Conduct & Disciplinary Rules - 72 : Article from Mr. K.V.Shridharan, Ex General Secretary, AIPEU Group C
Conduct & Disciplinary Rules – 72
CCS Rules & Principles of Natural justice
1. Rules of Natural Justice - Scope not unlimited
The scope of the Rules of Natural Justice is not unlimited.
The Rules of Natural Justice should not be stretched too far. Only too often the people have done wrong seeking to invoke the rules of natural justice so as to avoid the consequences.
[Rt. Hon. Lord Denning]
Natural justice prescribes only a minimum standard of fair procedurel and this minimum cannot be bloated into a rigmarole of technicalities to vitiate the inquiry somehow or other. To do so would not be a natural justice but on the other hand unnatural or perverted justice.
[Bholanath v. Management of D.T.U., SLR (1971) 2 Delhi 240.]42
2. Principles of natural justice cannot be elevated to the position of Fundamental Rights
Though the principles of natural justice must be given due importance, care must be taken against any over-emphasis. These principles cannot be elevated to the position of Fundamental Rights.
[Union of India v. Col. J. N. Sinha 1971 SC 40.]
3. Principles of Natural Justice - traditional English Law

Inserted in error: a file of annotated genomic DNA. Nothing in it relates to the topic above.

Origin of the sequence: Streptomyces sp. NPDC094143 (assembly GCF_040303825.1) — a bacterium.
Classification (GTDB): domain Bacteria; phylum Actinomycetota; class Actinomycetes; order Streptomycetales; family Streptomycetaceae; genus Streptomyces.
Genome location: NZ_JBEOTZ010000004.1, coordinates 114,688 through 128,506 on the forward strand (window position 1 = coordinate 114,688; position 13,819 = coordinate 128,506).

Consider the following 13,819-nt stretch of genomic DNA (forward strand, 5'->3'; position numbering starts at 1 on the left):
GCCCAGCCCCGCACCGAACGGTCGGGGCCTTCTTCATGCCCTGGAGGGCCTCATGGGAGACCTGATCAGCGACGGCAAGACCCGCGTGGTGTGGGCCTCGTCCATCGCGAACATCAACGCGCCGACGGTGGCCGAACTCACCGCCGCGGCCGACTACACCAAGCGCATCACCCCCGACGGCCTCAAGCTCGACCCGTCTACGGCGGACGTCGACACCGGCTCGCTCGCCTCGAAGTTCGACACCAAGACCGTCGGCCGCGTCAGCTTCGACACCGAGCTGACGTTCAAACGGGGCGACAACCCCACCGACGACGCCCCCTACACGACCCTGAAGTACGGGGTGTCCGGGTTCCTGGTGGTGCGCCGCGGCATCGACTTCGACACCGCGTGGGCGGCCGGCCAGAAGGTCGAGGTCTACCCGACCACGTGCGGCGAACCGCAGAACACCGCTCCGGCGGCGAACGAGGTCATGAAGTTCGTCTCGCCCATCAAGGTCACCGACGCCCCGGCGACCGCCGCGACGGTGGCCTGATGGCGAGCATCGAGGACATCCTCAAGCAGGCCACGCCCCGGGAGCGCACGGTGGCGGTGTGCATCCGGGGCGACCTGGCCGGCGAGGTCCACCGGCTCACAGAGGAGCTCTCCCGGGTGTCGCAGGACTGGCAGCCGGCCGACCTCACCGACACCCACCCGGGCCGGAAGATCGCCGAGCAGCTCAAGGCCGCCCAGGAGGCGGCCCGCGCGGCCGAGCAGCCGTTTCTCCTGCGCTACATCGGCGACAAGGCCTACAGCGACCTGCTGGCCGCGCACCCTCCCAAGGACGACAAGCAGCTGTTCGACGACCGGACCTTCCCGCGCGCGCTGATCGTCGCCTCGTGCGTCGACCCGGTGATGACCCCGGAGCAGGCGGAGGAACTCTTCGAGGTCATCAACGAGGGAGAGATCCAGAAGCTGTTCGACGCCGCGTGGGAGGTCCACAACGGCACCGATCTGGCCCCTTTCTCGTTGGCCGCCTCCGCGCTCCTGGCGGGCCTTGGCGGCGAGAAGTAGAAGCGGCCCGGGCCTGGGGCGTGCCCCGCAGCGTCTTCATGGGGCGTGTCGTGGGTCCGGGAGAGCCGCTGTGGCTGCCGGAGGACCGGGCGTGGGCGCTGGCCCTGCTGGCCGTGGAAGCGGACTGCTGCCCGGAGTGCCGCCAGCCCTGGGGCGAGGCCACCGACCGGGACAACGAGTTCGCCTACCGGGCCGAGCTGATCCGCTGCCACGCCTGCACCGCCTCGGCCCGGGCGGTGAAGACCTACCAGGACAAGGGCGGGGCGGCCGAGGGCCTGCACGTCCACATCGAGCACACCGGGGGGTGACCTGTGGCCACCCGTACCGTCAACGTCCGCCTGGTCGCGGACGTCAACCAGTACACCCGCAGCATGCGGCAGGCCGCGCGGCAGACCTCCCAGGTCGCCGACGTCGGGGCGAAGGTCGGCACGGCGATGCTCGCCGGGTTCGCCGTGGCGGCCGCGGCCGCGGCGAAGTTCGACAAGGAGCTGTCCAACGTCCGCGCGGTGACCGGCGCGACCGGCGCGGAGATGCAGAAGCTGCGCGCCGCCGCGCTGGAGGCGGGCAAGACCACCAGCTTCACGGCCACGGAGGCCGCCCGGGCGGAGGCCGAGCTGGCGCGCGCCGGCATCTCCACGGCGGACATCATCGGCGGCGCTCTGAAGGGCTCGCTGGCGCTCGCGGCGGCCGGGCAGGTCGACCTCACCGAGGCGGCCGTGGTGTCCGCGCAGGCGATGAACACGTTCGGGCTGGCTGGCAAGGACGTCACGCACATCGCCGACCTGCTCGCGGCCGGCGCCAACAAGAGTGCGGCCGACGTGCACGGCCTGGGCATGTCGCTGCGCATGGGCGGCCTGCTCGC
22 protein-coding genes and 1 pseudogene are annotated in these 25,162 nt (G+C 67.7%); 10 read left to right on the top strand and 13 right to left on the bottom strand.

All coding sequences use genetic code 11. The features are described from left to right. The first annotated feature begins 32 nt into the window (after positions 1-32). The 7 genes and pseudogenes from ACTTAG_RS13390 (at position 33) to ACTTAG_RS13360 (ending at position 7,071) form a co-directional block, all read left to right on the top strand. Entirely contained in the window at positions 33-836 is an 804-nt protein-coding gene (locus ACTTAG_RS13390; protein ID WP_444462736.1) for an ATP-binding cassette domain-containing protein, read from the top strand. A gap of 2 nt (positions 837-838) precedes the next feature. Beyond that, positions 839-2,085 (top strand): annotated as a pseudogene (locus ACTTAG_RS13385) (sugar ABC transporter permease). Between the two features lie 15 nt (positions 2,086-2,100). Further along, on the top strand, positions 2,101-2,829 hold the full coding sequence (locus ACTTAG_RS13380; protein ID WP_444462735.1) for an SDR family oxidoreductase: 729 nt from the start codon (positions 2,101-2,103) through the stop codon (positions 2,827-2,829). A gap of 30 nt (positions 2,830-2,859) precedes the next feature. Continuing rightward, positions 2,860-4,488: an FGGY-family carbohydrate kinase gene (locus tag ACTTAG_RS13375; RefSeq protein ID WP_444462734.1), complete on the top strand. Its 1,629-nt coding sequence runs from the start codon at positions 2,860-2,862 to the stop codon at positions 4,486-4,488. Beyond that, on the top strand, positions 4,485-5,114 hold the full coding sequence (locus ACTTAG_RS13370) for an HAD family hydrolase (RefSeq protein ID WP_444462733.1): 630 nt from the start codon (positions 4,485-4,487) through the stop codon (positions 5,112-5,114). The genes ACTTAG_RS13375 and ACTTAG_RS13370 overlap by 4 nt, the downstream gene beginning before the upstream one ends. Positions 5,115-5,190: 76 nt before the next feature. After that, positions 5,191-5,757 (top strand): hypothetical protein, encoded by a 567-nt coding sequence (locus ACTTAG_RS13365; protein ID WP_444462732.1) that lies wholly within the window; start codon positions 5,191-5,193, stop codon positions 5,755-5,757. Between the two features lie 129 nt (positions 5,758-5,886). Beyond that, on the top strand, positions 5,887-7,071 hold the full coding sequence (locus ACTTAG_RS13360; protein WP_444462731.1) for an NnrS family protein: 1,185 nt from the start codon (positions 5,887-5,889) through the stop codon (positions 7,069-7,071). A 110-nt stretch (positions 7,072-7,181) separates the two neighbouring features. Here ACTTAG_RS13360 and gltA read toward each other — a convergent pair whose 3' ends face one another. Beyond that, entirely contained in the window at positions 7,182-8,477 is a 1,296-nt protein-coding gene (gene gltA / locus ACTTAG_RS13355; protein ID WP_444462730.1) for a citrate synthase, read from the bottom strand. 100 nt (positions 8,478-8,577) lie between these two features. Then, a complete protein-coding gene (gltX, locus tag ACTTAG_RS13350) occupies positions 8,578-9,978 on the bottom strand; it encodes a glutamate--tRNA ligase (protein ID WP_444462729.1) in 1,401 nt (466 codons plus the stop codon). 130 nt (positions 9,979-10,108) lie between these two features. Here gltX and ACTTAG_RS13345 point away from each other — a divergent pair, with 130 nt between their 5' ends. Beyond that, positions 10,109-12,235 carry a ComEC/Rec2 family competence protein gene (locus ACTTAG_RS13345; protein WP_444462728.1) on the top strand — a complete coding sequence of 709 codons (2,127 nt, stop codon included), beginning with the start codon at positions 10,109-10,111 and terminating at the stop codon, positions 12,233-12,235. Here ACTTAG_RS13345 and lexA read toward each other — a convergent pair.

The traditional English law recognises two principles of natural justice :
(1) Nemo Debet esse judex in propria sua causa : No man shall be a judge in his own cause or the deciding authority must be impartial and without bias.
(2) Audi Alteram partem : Hear the other side, or both the sides must be heard, or no man should be condemned unheard or that there must be fairness on the part of the deciding authority.
Due to rapid growth of constitutional as well as administrative law, a third principle of natural justice has been evolved;
(3) Speaking orders or Reasoned decisions : All orders should be supported by reasons.
4. Four principles of Natural Justice Case-Law
The quintessence of the rules of natural justice in its journey through centuries has shed much of its glories and is now crystallised into four principles of justice namely :
(a) opportunity for both the contending parties to be heard;
(b) hearing before an impartial Tribunal so that no man can be judge of his own cause;
(c) decision made in good faith; and
(d) an orderly course of procedure
[Saxby and Parmer (India) Ltd. v. Third Industrial Tribunal, (1962) II LLJ 52 (56) (Calcutta High Court).]